IT exec McConnell to leave government

IT exec McConnell to leave government

Bruce McConnell says there are still lots of good people working in the government.

Veteran leader helped pioneer buying reforms, develop management policies and define role of CIO

By Christopher J. Dorobek
GCN Staff

The government is losing yet another of its senior information technology leaders. Bruce McConnell has announced that he will leave the government this spring for the private sector.

McConnell most recently headed the International Year 2000 Cooperation Center after a long career as chief of information policy and technology at the Office of Management and Budget's Office of Information and Regulatory Affairs.

McConnell said he will not return to OMB when the International Year 2000 Center closes this spring. Although he does not yet have a job lined up, he said he wants to help the private sector manage the business risks and opportunities that accompany technological changes.

McConnell is one of the government's most senior IT executives, having been with OMB since 1985 and at OIRA since 1992. In October, McConnell was named to GCN's IT Hall of Fame [GCN, Nov. 8, 1999, Page 51].

During his tenure, McConnell has touched nearly every important IT issue and has become an expert in a number of areas, including acquisition and use of IT by federal agencies.

He has seen significant changes in the way government does business. Mc-Connell said the Internet has had a significant impact.

'Everybody faces the imperative of either getting on board or getting left behind,' he said.

The Clinton administration's strong interest in using IT to make government work better and cost less had an impact, he said.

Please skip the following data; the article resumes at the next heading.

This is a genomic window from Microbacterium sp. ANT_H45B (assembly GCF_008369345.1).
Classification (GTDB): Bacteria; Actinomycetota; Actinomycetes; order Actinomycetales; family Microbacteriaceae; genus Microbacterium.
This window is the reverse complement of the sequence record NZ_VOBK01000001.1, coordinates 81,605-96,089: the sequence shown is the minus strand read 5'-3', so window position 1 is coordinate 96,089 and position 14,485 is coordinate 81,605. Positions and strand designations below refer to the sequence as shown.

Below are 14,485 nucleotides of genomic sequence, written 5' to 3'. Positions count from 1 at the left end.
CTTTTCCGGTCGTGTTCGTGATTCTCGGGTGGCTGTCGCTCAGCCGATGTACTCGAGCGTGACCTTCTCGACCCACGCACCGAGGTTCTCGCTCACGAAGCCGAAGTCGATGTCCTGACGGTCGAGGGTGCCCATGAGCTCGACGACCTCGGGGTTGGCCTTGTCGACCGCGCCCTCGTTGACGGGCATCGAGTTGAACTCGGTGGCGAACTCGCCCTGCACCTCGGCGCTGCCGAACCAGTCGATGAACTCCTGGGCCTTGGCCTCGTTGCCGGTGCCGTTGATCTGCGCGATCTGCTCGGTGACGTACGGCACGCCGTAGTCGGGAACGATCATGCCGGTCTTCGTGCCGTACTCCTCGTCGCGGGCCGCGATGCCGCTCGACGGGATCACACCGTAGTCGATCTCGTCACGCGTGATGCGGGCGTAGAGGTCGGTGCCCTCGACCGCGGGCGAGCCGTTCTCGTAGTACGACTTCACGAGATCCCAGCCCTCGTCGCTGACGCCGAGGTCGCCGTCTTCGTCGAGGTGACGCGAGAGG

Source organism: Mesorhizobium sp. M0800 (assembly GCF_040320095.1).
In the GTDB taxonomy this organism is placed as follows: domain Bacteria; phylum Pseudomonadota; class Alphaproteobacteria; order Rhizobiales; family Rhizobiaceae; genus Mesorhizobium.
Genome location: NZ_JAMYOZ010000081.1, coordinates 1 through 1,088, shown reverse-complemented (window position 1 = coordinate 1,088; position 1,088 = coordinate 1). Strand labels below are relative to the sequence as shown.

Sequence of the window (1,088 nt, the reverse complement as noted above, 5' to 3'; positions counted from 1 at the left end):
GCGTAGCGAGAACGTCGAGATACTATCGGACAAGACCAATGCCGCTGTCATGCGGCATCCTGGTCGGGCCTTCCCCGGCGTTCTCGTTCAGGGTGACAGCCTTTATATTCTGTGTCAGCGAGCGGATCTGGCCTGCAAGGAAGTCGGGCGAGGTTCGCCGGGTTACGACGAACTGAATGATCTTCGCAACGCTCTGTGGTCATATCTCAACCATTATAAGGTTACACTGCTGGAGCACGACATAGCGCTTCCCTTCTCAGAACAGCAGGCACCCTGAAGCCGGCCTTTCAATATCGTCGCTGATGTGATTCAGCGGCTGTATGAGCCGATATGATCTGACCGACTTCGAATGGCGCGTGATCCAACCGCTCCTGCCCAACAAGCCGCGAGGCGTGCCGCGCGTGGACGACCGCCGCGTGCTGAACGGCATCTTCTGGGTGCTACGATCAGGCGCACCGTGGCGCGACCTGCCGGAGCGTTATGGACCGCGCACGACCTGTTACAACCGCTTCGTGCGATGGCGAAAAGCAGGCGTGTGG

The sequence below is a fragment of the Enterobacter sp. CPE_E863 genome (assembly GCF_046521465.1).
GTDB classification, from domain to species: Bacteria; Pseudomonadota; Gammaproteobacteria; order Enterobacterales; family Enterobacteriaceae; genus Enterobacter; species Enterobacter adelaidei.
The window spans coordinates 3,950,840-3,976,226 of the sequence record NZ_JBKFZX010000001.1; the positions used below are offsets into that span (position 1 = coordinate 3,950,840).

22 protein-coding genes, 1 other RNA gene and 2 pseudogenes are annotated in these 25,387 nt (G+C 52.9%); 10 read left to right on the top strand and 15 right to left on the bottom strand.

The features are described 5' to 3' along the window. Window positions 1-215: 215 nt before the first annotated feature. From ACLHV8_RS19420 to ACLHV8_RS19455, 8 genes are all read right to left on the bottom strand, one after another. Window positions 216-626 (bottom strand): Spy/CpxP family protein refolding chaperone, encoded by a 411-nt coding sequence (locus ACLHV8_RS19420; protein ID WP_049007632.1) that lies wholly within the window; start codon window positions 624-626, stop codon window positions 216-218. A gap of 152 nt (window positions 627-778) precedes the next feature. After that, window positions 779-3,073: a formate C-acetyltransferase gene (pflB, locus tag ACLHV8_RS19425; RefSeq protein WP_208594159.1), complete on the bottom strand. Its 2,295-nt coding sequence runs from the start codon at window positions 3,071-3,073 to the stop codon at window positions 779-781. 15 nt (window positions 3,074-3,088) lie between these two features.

'That was a synergistic set of events' that led to the creation of the National Performance Review (now the National Partnership for Reinventing Government), passage of the Information Technology Management Reform Act and the proliferation of Web use within government, he said.

McConnell has been widely credited with helping develop ITMRA policies and defining the role of federal chief information officers.

He has also guided agencies in the creation of capital planing and control processes for IT investments, consolidation of federal data centers, and increasing awareness of information security.

He also had a hand in the promulgation of rules and guidelines for improving IT buying practices and setting best practices for systems implementation.

Most recently he has been involved in year 2000 efforts. He praised the government's date code success and said he is focusing on the positive: 'We got it right.'

Although the minimal problems resulting from year 2000 have led to second-guessing about the resources expended, McConnell said he is comfortable with the decisions that were made and prefers having to answer questions about the lack of glitches to facing a barrage about problems.

'There are lots of good people still in government,' he said.


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